Proposals of the Satoyama Initiative

What did the satoyama landscape of nineteenth-century Japan (during the late Edo and early Meiji eras) look like? This was a period when, unlike today, people did not rely on fossil fuels or chemical fertilizers at all. Instead, society was dependent almost entirely on bioresources, particularly plant resources. Consequently, the satoyama areas of Japan, serving primarily as coppice woodland for fuel and compost, or as a source of other forest products, were subjected to overuse (Ichikawa et al. 2006). Many such areas became denuded of vegetation and suffered from soil erosion. These aspects of the landscape of this period are clearly visible in Edo-era illustrations and Meiji-era photographs.

Such evidence demonstrates that we cannot simply say that the satoyama landscape enjoyed a stable nature–human relationship for hundreds of years, or that this relationship began to fray only in the past 50 years or so. Essentially, we must view the satoyama landscape as representative of a dynamic nature–human relationship in which human dependence on bioresources varies from era to era. Our objective in launching the Satoyama Initiative is to revitalize the satoyama landscape, not in order to restore it to some nostalgically envisioned state, but to rectify the imbalance that has occurred as a result of successive periods of overuse and underuse.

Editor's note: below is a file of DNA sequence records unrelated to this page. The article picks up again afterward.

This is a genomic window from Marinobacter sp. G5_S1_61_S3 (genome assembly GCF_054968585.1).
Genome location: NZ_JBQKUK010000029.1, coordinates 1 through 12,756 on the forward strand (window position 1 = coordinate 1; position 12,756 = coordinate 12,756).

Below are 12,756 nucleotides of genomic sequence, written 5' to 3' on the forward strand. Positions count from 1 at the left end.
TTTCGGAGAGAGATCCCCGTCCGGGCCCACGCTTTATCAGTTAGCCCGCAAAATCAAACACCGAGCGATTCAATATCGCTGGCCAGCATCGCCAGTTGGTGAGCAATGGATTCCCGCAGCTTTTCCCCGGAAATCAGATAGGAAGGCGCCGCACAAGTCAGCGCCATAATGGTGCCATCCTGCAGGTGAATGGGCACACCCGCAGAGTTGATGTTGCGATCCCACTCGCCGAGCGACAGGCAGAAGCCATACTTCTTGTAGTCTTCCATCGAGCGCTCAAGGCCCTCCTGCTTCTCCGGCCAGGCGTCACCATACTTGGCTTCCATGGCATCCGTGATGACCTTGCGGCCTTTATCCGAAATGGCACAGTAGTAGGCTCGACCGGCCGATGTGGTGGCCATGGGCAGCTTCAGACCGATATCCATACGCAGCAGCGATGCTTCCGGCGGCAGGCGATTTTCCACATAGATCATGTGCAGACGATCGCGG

A similar emphasis can be seen in the Globally Important Agricultural Heritage System (GIAHS) designation promoted by the UN Food and Agricultural Organization (FAO 2003, 2008). A GIAHS is defined as a land-use system or landscape deserving of recognition on a global level for its application of traditional knowledge that contributes to sustainability and biodiversity. The GIAHS initiative particularly highlights the use of dynamic conservation and adaptive management. In its emphasis on the future rather than the past, it shares the same orientation as the Satoyama Initiative. Enhanced cooperation between these initiatives and the active exchange and presentation of information at events like CBD/COP10 should lead to more global recognition of the merits of revitalizing traditional, agriculture- and forestry-based land-use systems.

Fundamental to revitalization of the satoyama landscape is the development of solutions that provide for both the effective use of natural resources and the conservation of the ecosystem. Regarding natural resources utilization, we must underscore not only the cyclical use of bioresources effected by satoyama in the past, but also their potential contribution to the achievement of a low-carbon society through the use of biomass energy. The traditional satoyama landscape is, basically, an example of both a resource-circulating society and a low-carbon society since the landscape is managed mainly through the cyclical use of bioresources, which is essentially carbon-neutral (Komiyama and Takeuchi 2010). How to revitalize such landscapes amid today’s globalized society is a challenge with immense relevance to the broader question of how to create a sustainable society in the twenty-first century.

Traditional landscapes and land-use systems